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|Title:||The small fetus: Growth-retarded and preterm Obstetric problems in the developing world||Authors:||Tambyraja, R.L.
|Issue Date:||1982||Citation:||Tambyraja, R.L., Ratnam, S.S. (1982). The small fetus: Growth-retarded and preterm Obstetric problems in the developing world. Clinics in Obstetrics and Gynaecology 9 (3) : 517-537. ScholarBank@NUS Repository.||Abstract:||A low-birthweight baby is defined as an infant weighing 2500 gm or less, although this definition is not adequate for all groups, especially in developing countries. In Singapore, for example, it is more realistic to define a low-birthweight baby as 2270 gm or less. A preterm baby is one born before 37 weeks of gestation. A small-for-gestational-age baby is one that is below the tenth percentile as defined by birthweight and gestational age. A high incidence of low-birthweight babies creates a heavy public health burden in developing countries, both in terms of infant mortality and in terms of life-time care for those that survive but are physically or mentally handicapped. Low-birthweight babies fall into 2 categories: those with fetal growth retardation and those which are preterm. Fetal growth retardation may be due to placental insufficiency; loss of growth capability by the fetus; or infectious diseases, smoking or betel chewing. Diagnostic signs of fetal growth retardation can be inferred from the level of the fetal head, the amount of liquor, premature cervical ripening, and poor or absent maternal weight gain. Low values of urinary estrogen or plasma estriol may serve as indicators, as may low urinary levels of human placental lactogen. Decrease in fetal movement is a sign of fetal distress. Level of fetal growth may also be determined by ultrasonography and antepartum cardiotocography. Preterm birth accounts for 75% of perinatal deaths. 10%-30% of those that survive are handicapped, but over 2/3 of all deaths in the 1st week of life occur in perfectly formed babies that are simply born too soon. Preterm birth may be due to a low socioeconomic environment, elevated estrogens and decreased progesterone; obstetric complications, such as pre-eclampsia, abruptio placentae, polyhydramnios, or infection; increased prostaglandins and premature rupture of fetal membranes; cervical incompetence; developmental errors; or multiple pregnancy. In Singapore several groups of women at high risk for premature delivery were treated with beta-adrenergic drugs and steroids or with cervical cerclage. Improved socioeconomic conditions in Singapore have resulted in a decrease in the number of low-birthweight babies.||Source Title:||Clinics in Obstetrics and Gynaecology||URI:||http://scholarbank.nus.edu.sg/handle/10635/132104||ISSN:||03063356|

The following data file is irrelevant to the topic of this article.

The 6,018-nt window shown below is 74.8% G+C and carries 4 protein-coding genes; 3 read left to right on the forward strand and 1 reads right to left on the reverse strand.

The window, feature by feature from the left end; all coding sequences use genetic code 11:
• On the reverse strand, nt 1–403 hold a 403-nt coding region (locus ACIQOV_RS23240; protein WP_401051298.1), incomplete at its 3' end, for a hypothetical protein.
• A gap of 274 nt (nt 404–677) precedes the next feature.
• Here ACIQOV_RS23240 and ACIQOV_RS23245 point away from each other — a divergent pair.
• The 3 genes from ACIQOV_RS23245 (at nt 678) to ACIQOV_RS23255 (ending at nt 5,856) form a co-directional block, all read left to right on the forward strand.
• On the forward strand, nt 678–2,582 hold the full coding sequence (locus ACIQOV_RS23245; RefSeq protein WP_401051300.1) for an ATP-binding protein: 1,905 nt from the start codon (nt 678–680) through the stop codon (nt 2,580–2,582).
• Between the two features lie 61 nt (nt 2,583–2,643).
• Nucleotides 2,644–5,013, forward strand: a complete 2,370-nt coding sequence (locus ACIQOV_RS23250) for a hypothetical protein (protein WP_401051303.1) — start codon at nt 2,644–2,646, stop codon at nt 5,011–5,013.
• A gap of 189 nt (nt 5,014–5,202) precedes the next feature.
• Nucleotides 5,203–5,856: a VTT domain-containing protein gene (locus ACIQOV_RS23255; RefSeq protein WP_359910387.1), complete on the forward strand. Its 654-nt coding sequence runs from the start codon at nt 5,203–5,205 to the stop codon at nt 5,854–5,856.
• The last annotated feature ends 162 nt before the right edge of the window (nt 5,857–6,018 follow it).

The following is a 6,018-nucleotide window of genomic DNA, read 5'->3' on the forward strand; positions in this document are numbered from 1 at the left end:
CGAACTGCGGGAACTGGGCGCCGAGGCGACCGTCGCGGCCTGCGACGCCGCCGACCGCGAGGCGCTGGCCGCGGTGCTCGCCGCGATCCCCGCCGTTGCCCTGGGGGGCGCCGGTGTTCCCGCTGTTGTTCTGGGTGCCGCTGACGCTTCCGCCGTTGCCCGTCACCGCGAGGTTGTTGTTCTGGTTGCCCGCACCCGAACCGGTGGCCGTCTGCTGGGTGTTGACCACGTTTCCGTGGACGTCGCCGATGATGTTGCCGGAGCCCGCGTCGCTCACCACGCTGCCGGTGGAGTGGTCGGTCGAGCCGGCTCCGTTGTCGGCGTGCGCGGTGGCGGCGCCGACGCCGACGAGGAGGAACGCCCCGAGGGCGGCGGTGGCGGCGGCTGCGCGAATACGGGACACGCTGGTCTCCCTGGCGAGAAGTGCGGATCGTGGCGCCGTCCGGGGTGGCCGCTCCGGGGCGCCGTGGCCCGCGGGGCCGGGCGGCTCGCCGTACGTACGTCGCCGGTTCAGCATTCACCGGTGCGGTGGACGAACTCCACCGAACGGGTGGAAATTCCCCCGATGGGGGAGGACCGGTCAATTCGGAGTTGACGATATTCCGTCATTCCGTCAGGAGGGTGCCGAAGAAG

|Appears in Collections:||Staff Publications|
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